A film adaptation of Wole Soyinka’s time-honoured classic Aké: The years of childhood in which he covers his own childhood years at the prime of Nigeria’s colonial period 1934-1945. It is set squarely within the World War II years. Soyinka combines a beautiful child-view narrative technique with direct echoes from the war as heard and imagined down in Aké-Abeokuta.
Apart from its significant peek into his first eleven years, the political import and rumbles of the war that Soyinka covers through the eyes of a child endows it with its greatest significance at both an historical and a literary text.
Aké is filmed in various locations in Abeokuta, Ibadan and Lagos on and off through some fifteen months. A further nine months were spent in post-production, and is now set for a world-wide release on 24 December 2016.
The compendium Aké, Great Moments of a Grand Production is a pictorial narrative complemented with commentaries provided mostly by the film’s director and executive producer, Dapo Adeniyi.
Images featured are mostly cine grabs, with scant actual still photographs by photographers George Osodi and Akintude Akinleye who happened on the production while rolling.
Wole Soyinka, Africa’s foremost writer and dramatist, is also the first black winner of the Nobel Prize for Literature in 1986.
Aké began filming officially on 13th July 2013. The thinking was to set out on Soyinka’s 79th birthday. We had all kinds of outsize ideas as well, much of which had to be turned down in the face of prevailing realities. For example, we wanted the first day of shoot to be witnessed by “friends of Aké”. It did not take long before we came to the realization that not everyone felt as upbeat as we did about the project. The need for it. The privilege of it, of being a part of it.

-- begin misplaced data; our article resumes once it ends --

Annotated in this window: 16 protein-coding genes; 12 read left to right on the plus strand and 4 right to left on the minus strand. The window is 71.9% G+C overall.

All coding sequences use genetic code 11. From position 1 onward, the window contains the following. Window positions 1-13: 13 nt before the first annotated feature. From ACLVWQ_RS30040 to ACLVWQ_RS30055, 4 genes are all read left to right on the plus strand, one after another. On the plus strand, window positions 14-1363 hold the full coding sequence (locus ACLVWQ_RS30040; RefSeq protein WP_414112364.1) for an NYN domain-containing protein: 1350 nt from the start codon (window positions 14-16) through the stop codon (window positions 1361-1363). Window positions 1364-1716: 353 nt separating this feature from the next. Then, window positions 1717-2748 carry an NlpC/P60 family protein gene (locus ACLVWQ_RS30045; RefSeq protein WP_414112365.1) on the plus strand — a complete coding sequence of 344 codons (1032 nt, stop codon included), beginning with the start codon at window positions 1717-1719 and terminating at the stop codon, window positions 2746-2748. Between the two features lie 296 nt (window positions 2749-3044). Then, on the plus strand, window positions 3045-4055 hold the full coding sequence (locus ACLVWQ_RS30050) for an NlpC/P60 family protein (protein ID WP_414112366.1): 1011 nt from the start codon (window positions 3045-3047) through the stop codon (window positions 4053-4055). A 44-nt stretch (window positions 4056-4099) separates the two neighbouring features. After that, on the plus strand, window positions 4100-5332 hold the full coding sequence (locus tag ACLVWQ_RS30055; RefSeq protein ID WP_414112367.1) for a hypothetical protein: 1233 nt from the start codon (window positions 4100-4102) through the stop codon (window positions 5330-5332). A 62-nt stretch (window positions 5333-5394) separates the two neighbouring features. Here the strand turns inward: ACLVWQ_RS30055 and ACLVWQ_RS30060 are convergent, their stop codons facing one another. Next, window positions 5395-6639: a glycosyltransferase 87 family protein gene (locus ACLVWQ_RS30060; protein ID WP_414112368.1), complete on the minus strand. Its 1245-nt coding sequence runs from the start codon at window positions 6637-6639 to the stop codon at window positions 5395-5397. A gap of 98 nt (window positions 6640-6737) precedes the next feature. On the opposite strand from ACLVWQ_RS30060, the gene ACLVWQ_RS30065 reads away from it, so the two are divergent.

It also came into manifestation that many whom we thought would leap to help out were, for reasons best known to them, bent on destroying the project even before it took off. Their machinations congealed, got quite animated and very nearly drowned the efforts on landing. All of those did not prevent us from aiming for the best. Someone commented that Aké saw the largest buildup of hardware in Nigeria’s production history. Red scarlet cam, HMIs, cranes, tracks and dollies, etc.
“I was very concerned for the part given to me because, to play the part of the mother of our Nigerian legend, is a big kettle of fish for someone like me.
Each time I try to prepare for it my mind races because of her very strong yet extremely calm and volatile personality, I’m so grateful I got thought of for the role of Mrs. Olufunmilayo Ransome-Kuti.”
“Wole Soyinka is the only African writer who is well known to the public in the West. A film adaptation of his childhood narrative is a very big pie to dip one’s hand in.”